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  • 1
    Keywords: MORTALITY ; POPULATION ; prevention ; ELDERLY-PATIENTS ; CRITERIA ; ALL-CAUSE ; OLDER-PEOPLE ; SCREENING TOOL ; ALERT DOCTORS ; POLYPHARMACY
    Abstract: Background Cardiovascular disease is a leading cause of death in older people, and the impact of being exposed or not exposed to preventive cardiovascular medicines is accordingly high. Underutilization of beneficial drugs is common, but prevalence estimates differ across settings, knowledge on predictors is limited, and clinical consequences are rarely investigated. Methods Using data from a prospective population-based cohort study, we assessed the prevalence, determinants, and outcomes of medication underuse based on cardiovascular criteria from Screening Tool To Alert to Right Treatment (START). Results Medication underuse was present in 69.1% of 1454 included participants (mean age 71.1 +/- 6.1 years) and was significantly associated with frailty (odds ratio: 2.11 [95% confidence interval: 1.24-3.63]), body mass index (1.03 [1.01-1.07] per kg/m(2)), and inversely with the number of prescribed drugs (0.84 [0.79-0.88] per drug). Using this information for adjustment in a follow-up evaluation (mean follow-up time 2.24 years) on cardiovascular and competing outcomes, we found no association of medication underuse with cardiovascular events (fatal and non-fatal) (hazard ratio: 1.00 [0.65-1.56]), but observed a significant association of medication underuse with competing deaths from non-cardiovascular causes (2.52 [1.01-6.30]). Conclusion Medication underuse was associated with frailty and adverse non-cardiovascular clinical outcomes. This may suggest that cardiovascular drugs were withheld because of serious co-morbidity or that concurrent illness can preclude benefit from cardiovascular prevention. In the latter case, adapted prescribing criteria should be developed and evaluated in those patients.
    Type of Publication: Journal article published
    PubMed ID: 26288222
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  • 2
    Keywords: MORTALITY ; POPULATION ; HEALTH ; AGE ; VALIDITY ; OLDER-ADULTS ; prescription ; antidepressant ; SOCIAL SUPPORT ; EMERGENCY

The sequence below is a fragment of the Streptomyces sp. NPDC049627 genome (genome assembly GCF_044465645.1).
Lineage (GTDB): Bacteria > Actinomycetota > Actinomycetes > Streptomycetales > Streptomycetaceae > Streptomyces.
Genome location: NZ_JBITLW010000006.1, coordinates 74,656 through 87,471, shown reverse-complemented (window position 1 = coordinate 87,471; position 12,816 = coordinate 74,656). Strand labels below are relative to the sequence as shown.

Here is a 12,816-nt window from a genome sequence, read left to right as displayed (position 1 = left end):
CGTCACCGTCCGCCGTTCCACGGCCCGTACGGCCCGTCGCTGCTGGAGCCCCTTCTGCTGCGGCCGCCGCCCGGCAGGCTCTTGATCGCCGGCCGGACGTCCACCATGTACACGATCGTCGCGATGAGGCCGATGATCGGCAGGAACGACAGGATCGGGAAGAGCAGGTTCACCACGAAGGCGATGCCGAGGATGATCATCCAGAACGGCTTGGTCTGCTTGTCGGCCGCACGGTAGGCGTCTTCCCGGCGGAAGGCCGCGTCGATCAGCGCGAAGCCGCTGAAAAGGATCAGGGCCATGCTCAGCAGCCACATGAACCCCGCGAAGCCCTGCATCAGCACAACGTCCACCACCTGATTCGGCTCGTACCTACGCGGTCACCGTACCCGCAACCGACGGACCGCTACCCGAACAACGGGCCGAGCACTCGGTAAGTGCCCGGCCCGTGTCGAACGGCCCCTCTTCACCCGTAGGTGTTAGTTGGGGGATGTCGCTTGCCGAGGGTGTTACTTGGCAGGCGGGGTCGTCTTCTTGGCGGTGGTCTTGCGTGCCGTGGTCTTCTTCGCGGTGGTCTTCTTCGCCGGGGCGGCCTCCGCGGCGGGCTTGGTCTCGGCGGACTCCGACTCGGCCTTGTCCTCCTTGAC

Abstract: Objective: The aim of this study was to evaluate the association between loneliness in elderly people with the use of psychotropic drugs. Methods: A subsample of 3111 participants (ages 55-85) of the large population-based German ESTHER study was included in the study. Loneliness was measured by using a three-item questionnaire. Two subgroups were defined according to their degrees of loneliness. Psychotropic drugs were categorized by study doctors. Logistic regression analyses were conducted to determine the association between loneliness subgroups and the use of psychotropic drugs adjusted for psychosocial variables, multimorbidity, depression, anxiety, and somatic symptom severity. Results: Of the participants 14.1% (95%-CI=[12.9; 15.4]) were estimated to have a high degree of loneliness (women 〉 men); 19% (95%-CI=[17.6; 20.4]) of the participants used psychotropic drugs, 8.4% (95%-CI=[7.5; 9.5]) antidepressants. Logistic regression analysis showed that more lonely participants had significantly higher odds for using psychotropic drugs (OR: 1.495; 95%-CI=[1.121; 1.993]). Depression severity, somatic symptom severity, and female gender were also positively associated with the use of psychotropic drugs. Conclusion: A high degree of subjective loneliness in the elderly is associated with the use of psychotropic drugs, even after adjustment for somatic and psychological comorbidities and psychosocial variables.
    Type of Publication: Journal article published
    PubMed ID: 25504324
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